Finally, Japan has many domestic problems to solve. Its population has started declining and is affected by a serious aging problem. Its economy has slowed down, recovery is still sluggish and the national debt is huge. The country is heavily dependent on energy imports which arrive in Japan by sea; therefore, ensuring the safety of the sea lines of communication (SLOC) is of paramount importance for it, also to grant the free flow of trade in general. Its security environment is uncertain, due to North Korea and China; and the risk of being involved in a conflict is real. But in the past Japan showed a very good adapting capability, and it is possible it will find a way to solve its challenges.
Japan is among the countries I know better, due to a combination of personal interest and university courses I attended at UCL. It was also the object of my Master's thesis, focusing on its maritime security in relation to China. Lastly, I have also been studying Japanese for two years, and I now have a good base in that language.
The reports on Japan are posted here below.
Japan’s Rare Earth Mineral Discovery Could be a Geopolitical Game Changer
In April 2018, a study was published online announcing the discovery of "semi-infinite" rare earth deposits in the seabed around Minamitorishima, a tiny Japanese atoll. In spite of the technical difficulties, there is optimism over the possibility of exploiting such reserves. If it were actually the case, this could be a game-changer in the geo-economic order of the Asia-Pacific, with major spillovers in strategic and diplomatic terms. It would allow Japan to greatly reduce its dependence on Chinese rare earths, to attract potential partners and boost its economic and political stance; but the PRC is not going to stand still.
Full article here (only for Geopolitical Monitor subscribers).
Japan’s Energy Challenge - The Impact of Shale Imports from the US & Energy Cooperation with Russia
Energy security is a major concern for Japan, which is a country facing a notable challenge in this regard: since it relies heavily on hydrocarbon imports from the Middle East, it is vulnerable to instability in the area as well as to a disruption of the maritime routes crossing the Indian and Pacific Oceans. But the international energy context is evolving, and this offers great opportunities for Japan. The "shale revolution" in the US is having a major geo-economic impact, making of America a producer and exporter of hydrocarbons. In Russia, the government is working to develop Siberia, notably to extract its rich energy and mineral resources. At the same time, the Arctic ice is melting due to global warning, thus allowing an easier access to its hydrocarbon deposits and to navigate along the Northern Sea Route (NSR).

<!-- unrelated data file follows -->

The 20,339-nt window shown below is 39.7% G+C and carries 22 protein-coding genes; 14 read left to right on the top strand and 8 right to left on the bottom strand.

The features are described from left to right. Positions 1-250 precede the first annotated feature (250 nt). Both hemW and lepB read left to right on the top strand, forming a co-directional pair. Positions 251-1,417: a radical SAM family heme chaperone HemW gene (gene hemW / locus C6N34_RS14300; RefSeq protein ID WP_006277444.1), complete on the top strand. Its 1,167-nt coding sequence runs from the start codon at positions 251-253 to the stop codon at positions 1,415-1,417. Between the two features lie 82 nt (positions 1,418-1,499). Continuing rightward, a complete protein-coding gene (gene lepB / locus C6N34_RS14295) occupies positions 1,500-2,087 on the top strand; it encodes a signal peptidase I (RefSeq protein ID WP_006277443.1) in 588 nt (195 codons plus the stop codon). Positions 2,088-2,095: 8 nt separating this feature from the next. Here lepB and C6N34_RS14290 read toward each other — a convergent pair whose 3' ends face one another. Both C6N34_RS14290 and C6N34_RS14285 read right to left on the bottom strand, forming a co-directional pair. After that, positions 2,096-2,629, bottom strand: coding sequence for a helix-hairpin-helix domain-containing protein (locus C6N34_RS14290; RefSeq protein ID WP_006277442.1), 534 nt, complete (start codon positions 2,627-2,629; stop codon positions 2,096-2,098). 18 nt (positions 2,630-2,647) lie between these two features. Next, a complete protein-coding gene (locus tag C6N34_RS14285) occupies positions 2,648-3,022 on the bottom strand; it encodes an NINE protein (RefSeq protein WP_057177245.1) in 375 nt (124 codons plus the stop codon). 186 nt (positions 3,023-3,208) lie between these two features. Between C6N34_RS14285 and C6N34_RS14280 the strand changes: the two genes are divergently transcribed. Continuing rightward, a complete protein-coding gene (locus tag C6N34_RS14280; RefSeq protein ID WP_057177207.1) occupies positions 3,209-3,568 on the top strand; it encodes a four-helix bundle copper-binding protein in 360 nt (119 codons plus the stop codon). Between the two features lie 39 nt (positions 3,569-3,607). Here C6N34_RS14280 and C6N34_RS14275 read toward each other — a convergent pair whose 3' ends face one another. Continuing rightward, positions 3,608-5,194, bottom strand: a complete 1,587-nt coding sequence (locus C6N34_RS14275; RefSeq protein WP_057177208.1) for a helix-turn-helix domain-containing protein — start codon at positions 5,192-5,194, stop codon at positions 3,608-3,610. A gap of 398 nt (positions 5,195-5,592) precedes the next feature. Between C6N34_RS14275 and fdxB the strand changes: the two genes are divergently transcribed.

These are all well-known facts, but their combination can have game-changing effects for Japan. This is what I explore in this paper, where I analyze the opportunities and challenges affecting Japan in relation to shale and to cooperation with Russia; so to assess the potential impact of these developments As a matter of fact, the country is poised to take considerable advantages from both, notably by importing US shale gas & oil and by establishing closer energy ties with Russia so to access the energy resources in Siberia and the Arctic.
Both options may allow Tokyo to reduce its dependency on the Middle East and consequently improve its energy security. Still, there are also significant obstacles that limit Japan's ability to take benefit from both: the economic convenience of importing shale-derived fuel from the US is uncertain, and cooperation with Russia is hampered by unresolved territorial disputes and geopolitical considerations. While it is difficult to evaluate their effect by now, the Japanese authorities are exploring both possibilities; a clear sign of Tokyo's interests in taking advantage from such trends.
Click on this link to read the report.
Photo credit: Breakingenergy.com